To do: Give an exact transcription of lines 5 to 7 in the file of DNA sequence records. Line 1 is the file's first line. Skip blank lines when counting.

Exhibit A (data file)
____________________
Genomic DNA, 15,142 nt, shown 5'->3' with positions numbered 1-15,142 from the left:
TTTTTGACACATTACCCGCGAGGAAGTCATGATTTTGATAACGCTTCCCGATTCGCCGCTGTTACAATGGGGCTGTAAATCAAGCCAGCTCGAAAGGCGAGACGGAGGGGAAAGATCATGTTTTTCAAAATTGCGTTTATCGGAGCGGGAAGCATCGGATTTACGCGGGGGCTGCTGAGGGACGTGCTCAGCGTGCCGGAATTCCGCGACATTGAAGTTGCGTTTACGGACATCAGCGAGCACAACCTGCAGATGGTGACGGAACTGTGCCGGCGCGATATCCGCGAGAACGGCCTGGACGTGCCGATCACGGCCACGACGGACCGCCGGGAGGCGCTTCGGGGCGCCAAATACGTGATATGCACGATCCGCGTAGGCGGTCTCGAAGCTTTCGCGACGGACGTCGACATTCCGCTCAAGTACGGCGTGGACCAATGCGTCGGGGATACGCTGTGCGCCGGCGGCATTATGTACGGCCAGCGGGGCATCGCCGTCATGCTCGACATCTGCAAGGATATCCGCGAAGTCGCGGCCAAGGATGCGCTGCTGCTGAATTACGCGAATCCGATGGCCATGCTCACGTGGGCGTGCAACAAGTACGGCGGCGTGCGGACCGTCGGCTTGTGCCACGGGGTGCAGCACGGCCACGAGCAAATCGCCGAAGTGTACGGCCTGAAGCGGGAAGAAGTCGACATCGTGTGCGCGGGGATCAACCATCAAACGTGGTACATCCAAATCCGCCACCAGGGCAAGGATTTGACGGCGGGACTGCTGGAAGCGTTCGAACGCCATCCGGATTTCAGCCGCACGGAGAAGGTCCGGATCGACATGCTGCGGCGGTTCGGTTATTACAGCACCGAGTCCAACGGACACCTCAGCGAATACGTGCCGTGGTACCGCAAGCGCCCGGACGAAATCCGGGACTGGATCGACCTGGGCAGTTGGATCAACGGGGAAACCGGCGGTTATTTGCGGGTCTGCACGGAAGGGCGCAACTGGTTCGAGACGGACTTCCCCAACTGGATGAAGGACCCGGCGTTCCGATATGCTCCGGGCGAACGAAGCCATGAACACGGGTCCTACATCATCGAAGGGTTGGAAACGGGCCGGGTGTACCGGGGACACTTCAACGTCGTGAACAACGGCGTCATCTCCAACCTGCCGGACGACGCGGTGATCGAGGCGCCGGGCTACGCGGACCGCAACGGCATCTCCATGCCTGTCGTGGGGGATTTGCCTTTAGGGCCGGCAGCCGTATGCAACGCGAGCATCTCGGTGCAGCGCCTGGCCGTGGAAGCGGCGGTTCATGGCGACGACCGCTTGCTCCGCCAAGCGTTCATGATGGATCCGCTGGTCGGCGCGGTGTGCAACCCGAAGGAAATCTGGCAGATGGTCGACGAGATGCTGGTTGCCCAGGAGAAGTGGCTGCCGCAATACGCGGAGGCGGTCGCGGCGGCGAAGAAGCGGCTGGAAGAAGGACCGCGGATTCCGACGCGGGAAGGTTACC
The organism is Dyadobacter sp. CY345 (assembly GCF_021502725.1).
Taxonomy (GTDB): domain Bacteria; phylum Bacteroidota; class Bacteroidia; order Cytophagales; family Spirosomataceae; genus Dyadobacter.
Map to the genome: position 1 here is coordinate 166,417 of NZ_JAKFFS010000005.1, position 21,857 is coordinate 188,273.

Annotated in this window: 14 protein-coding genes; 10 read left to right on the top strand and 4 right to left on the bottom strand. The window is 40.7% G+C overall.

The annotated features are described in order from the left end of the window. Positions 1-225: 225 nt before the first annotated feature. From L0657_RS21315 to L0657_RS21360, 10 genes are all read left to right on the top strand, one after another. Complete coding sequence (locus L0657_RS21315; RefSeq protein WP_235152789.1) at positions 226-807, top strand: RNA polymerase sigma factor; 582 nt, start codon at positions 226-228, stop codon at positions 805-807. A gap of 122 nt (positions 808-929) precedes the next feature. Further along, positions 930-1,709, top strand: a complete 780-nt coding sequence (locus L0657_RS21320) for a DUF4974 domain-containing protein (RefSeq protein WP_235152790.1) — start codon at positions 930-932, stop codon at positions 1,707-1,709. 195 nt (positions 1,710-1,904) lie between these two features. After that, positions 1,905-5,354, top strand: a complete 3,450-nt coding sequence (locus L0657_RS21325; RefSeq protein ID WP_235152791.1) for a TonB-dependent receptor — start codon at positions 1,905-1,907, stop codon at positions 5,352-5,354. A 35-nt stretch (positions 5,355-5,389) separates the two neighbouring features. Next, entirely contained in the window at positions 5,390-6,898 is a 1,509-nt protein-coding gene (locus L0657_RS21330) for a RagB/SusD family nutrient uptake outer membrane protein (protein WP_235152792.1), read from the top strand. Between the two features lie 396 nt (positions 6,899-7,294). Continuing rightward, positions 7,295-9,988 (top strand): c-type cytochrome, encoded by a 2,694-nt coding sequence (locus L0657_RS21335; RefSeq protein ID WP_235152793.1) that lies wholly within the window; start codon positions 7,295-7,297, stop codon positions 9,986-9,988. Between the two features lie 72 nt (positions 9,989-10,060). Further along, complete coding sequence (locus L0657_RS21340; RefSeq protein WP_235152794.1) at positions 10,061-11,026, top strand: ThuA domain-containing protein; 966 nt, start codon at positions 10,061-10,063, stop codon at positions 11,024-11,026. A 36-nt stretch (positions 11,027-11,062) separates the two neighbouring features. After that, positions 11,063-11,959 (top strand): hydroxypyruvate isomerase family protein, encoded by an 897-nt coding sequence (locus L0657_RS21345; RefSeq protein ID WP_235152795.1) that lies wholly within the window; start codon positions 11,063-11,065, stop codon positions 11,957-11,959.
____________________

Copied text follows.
Map to the genome: position 1 here is coordinate 166,417 of NZ_JAKFFS010000005.1, position 21,857 is coordinate 188,273.

Annotated in this window: 14 protein-coding genes; 10 read left to right on the top strand and 4 right to left on the bottom strand. The window is 40.7% G+C overall.

The annotated features are described in order from the left end of the window. Positions 1-225: 225 nt before the first annotated feature. From L0657_RS21315 to L0657_RS21360, 10 genes are all read left to right on the top strand, one after another. Complete coding sequence (locus L0657_RS21315; RefSeq protein WP_235152789.1) at positions 226-807, top strand: RNA polymerase sigma factor; 582 nt, start codon at positions 226-228, stop codon at positions 805-807. A gap of 122 nt (positions 808-929) precedes the next feature. Further along, positions 930-1,709, top strand: a complete 780-nt coding sequence (locus L0657_RS21320) for a DUF4974 domain-containing protein (RefSeq protein WP_235152790.1) — start codon at positions 930-932, stop codon at positions 1,707-1,709. 195 nt (positions 1,710-1,904) lie between these two features. After that, positions 1,905-5,354, top strand: a complete 3,450-nt coding sequence (locus L0657_RS21325; RefSeq protein ID WP_235152791.1) for a TonB-dependent receptor — start codon at positions 1,905-1,907, stop codon at positions 5,352-5,354. A 35-nt stretch (positions 5,355-5,389) separates the two neighbouring features. Next, entirely contained in the window at positions 5,390-6,898 is a 1,509-nt protein-coding gene (locus L0657_RS21330) for a RagB/SusD family nutrient uptake outer membrane protein (protein WP_235152792.1), read from the top strand. Between the two features lie 396 nt (positions 6,899-7,294). Continuing rightward, positions 7,295-9,988 (top strand): c-type cytochrome, encoded by a 2,694-nt coding sequence (locus L0657_RS21335; RefSeq protein ID WP_235152793.1) that lies wholly within the window; start codon positions 7,295-7,297, stop codon positions 9,986-9,988. Between the two features lie 72 nt (positions 9,989-10,060). Further along, complete coding sequence (locus L0657_RS21340; RefSeq protein WP_235152794.1) at positions 10,061-11,026, top strand: ThuA domain-containing protein; 966 nt, start codon at positions 10,061-10,063, stop codon at positions 11,024-11,026. A 36-nt stretch (positions 11,027-11,062) separates the two neighbouring features. After that, positions 11,063-11,959 (top strand): hydroxypyruvate isomerase family protein, encoded by an 897-nt coding sequence (locus L0657_RS21345; RefSeq protein ID WP_235152795.1) that lies wholly within the window; start codon positions 11,063-11,065, stop codon positions 11,957-11,959.